Alexandrian Crusade

Alexandrian Crusade

Part of the Crusades

Date
9 – 12 October 1365

Location
Alexandria, Egypt

Result
Cypriots control the city for three days then abandon the city

Belligerents

Kingdom of Cyprus
Republic of Venice
Knights Hospitaller
Mamluk Sultanate

Commanders and leaders

Peter I of Cyprus
Sultan Al-Ashraf Sha’ban
Emir Yalbugha al-Umari

Strength

165 ships
Unknown

Casualties and losses

Unknown
5000 enslaved[1]
20,000 killed [1]

v
t
e

Crusades

In the Holy Land (1095–1291)

First
People’s
1101
Norwegian
Venetian
Second
Third
1197
Fourth
Children’s
Fifth
Sixth
Barons’
Seventh
Shepherds’ 1251
Eighth
Ninth

After 1291

Shepherds’ 1320
Smyrniote 1343–1351
Alexandrian 1365
Savoyard 1366
Barbary 1390
Varna 1443

Northern Crusades (1147–1410)

Wendish 1147
Swedish

1150
1249
1293

Livonian 1198–1290
Prussian 1217–1274
Lithuanian 1283–1410

Against Christians

Bosnian 1235–1241
Albigensian 1209–1229
Aragonese 1284/5
Despenser’s 1382/3
Hussite 1419–1434

 Book:The Crusades
 Portal:Crusades

The brief Alexandrian Crusade, also called the sack of Alexandria,[2] occurred in October 1365 and was led by Peter I of Cyprus against Alexandria in Egypt. Relatively devoid of religious impetus, it differs from the more prominent Crusades in that it seems to have been motivated largely by economic interests.[3]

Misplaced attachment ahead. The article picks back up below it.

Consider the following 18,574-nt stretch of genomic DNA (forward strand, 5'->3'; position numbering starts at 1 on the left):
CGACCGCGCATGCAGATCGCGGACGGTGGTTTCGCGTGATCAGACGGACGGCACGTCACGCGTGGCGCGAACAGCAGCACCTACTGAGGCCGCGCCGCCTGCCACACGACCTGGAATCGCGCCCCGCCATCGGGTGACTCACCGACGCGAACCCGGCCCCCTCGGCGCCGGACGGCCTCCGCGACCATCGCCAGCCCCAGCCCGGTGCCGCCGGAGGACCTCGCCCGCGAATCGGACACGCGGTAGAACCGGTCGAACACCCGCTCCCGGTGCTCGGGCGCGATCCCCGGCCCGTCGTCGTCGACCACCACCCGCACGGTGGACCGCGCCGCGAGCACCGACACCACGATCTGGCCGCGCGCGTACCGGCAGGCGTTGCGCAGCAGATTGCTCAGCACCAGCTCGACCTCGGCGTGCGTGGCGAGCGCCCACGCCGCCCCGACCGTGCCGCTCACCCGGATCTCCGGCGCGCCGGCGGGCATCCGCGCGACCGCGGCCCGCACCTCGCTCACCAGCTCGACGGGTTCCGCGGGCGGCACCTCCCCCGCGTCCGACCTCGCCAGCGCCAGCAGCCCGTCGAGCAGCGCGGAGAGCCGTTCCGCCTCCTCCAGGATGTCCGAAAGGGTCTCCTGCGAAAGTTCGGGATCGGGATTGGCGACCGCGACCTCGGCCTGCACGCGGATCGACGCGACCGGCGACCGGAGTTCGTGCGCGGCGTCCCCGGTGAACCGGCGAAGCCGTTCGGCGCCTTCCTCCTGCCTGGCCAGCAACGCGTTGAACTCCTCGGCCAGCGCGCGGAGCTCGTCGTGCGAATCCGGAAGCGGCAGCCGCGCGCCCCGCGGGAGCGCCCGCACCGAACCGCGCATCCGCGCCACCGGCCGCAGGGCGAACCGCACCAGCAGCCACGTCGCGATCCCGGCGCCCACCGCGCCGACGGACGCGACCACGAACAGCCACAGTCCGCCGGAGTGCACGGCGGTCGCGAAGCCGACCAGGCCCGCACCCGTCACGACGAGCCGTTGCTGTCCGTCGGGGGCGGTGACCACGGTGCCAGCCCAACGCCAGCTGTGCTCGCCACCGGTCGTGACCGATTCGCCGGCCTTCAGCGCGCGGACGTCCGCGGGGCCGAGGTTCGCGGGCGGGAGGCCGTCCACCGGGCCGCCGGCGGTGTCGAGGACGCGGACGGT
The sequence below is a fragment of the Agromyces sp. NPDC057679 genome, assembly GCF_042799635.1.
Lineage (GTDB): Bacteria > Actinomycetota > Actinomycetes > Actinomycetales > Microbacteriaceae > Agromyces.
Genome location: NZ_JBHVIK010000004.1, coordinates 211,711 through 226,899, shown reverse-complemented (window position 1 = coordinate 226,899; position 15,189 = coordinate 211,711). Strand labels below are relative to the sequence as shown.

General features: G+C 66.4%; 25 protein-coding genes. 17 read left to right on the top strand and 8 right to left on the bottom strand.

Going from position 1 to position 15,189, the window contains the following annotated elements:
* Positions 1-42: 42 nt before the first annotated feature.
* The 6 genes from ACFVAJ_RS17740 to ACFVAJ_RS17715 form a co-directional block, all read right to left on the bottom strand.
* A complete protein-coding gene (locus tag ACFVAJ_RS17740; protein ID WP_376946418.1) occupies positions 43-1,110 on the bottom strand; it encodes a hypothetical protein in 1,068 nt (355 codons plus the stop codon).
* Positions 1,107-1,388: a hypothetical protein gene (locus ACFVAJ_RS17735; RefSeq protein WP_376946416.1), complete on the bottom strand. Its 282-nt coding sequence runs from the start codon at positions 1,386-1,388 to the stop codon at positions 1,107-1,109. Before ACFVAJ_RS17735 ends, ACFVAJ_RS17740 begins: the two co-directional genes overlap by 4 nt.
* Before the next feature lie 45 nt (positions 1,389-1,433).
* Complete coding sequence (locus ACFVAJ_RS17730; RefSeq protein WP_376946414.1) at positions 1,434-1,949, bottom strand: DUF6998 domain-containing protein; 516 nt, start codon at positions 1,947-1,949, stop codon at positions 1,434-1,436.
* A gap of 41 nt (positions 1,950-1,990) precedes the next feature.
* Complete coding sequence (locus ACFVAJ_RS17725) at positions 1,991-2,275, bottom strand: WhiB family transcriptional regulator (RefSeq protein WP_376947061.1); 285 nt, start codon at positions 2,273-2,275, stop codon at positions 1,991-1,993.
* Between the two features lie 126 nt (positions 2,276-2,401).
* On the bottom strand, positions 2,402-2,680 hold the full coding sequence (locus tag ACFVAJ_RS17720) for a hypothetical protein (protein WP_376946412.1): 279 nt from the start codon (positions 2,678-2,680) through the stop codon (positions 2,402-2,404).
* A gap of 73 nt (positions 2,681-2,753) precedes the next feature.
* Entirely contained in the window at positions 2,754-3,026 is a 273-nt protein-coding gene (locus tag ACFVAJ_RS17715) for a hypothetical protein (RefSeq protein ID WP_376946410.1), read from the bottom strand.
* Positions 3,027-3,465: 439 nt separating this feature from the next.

Contents

1 History
2 Interpretations
3 Notes and references
4 External links

History[edit]
Peter I spent three years, from 1362 to 1365, amassing an army and seeking financial support for a Crusade from the wealthiest courts of the day. When he learned of a planned Egyptian attack against his Kingdom of Cyprus, he employed the same strategy of preemptive war that had been so successful against the Turks and redirected his military ambitions against Egypt. From Venice, he arranged for his naval fleet and ground forces to assemble at the Crusader stronghold of Rhodes, where they were joined by the Knights of the Order of St. John.
In October 1365, Peter I set sail from Rhodes, himself commanding a sizable expeditionary force and a fleet of 165 ships, despite Venice’s greater economic and political clout. Landfall was made in Alexandria around 9 October, and over the next three days, Peter’s army looted the city killing thousands and taking 5000 people to be enslaved.[1] Mosques, temples, churches and the library also bore the brunt of the raid.[4][5]
Facing an untenable position, Pet